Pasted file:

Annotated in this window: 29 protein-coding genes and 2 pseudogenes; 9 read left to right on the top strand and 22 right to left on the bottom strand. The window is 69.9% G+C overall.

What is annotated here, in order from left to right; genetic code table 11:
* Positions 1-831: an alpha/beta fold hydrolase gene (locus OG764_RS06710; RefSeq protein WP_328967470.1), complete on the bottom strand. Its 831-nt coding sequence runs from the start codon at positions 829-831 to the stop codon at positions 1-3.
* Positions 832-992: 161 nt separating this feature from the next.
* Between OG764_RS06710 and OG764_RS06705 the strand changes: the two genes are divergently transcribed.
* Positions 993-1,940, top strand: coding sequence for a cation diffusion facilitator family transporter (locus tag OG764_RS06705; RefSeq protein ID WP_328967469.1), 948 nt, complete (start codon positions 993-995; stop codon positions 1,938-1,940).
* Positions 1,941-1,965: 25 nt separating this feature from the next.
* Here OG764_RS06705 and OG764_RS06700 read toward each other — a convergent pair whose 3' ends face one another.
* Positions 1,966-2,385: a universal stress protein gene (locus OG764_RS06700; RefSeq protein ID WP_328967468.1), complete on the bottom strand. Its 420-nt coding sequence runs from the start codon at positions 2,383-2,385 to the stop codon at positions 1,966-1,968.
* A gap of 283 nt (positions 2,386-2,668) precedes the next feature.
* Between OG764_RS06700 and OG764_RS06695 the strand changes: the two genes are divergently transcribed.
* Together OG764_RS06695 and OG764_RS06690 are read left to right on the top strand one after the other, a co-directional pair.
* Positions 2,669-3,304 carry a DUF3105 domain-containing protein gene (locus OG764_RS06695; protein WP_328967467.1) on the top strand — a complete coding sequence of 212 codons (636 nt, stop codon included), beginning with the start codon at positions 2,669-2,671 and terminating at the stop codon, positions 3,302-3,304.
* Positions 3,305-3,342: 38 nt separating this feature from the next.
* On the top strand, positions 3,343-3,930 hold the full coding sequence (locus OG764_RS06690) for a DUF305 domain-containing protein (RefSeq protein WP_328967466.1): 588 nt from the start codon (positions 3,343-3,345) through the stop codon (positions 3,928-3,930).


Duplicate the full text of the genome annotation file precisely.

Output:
Annotated in this window: 29 protein-coding genes and 2 pseudogenes; 9 read left to right on the top strand and 22 right to left on the bottom strand. The window is 69.9% G+C overall.

What is annotated here, in order from left to right; genetic code table 11:
* Positions 1-831: an alpha/beta fold hydrolase gene (locus OG764_RS06710; RefSeq protein WP_328967470.1), complete on the bottom strand. Its 831-nt coding sequence runs from the start codon at positions 829-831 to the stop codon at positions 1-3.
* Positions 832-992: 161 nt separating this feature from the next.
* Between OG764_RS06710 and OG764_RS06705 the strand changes: the two genes are divergently transcribed.
* Positions 993-1,940, top strand: coding sequence for a cation diffusion facilitator family transporter (locus tag OG764_RS06705; RefSeq protein ID WP_328967469.1), 948 nt, complete (start codon positions 993-995; stop codon positions 1,938-1,940).
* Positions 1,941-1,965: 25 nt separating this feature from the next.
* Here OG764_RS06705 and OG764_RS06700 read toward each other — a convergent pair whose 3' ends face one another.
* Positions 1,966-2,385: a universal stress protein gene (locus OG764_RS06700; RefSeq protein ID WP_328967468.1), complete on the bottom strand. Its 420-nt coding sequence runs from the start codon at positions 2,383-2,385 to the stop codon at positions 1,966-1,968.
* A gap of 283 nt (positions 2,386-2,668) precedes the next feature.
* Between OG764_RS06700 and OG764_RS06695 the strand changes: the two genes are divergently transcribed.
* Together OG764_RS06695 and OG764_RS06690 are read left to right on the top strand one after the other, a co-directional pair.
* Positions 2,669-3,304 carry a DUF3105 domain-containing protein gene (locus OG764_RS06695; protein WP_328967467.1) on the top strand — a complete coding sequence of 212 codons (636 nt, stop codon included), beginning with the start codon at positions 2,669-2,671 and terminating at the stop codon, positions 3,302-3,304.
* Positions 3,305-3,342: 38 nt separating this feature from the next.
* On the top strand, positions 3,343-3,930 hold the full coding sequence (locus OG764_RS06690) for a DUF305 domain-containing protein (RefSeq protein WP_328967466.1): 588 nt from the start codon (positions 3,343-3,345) through the stop codon (positions 3,928-3,930).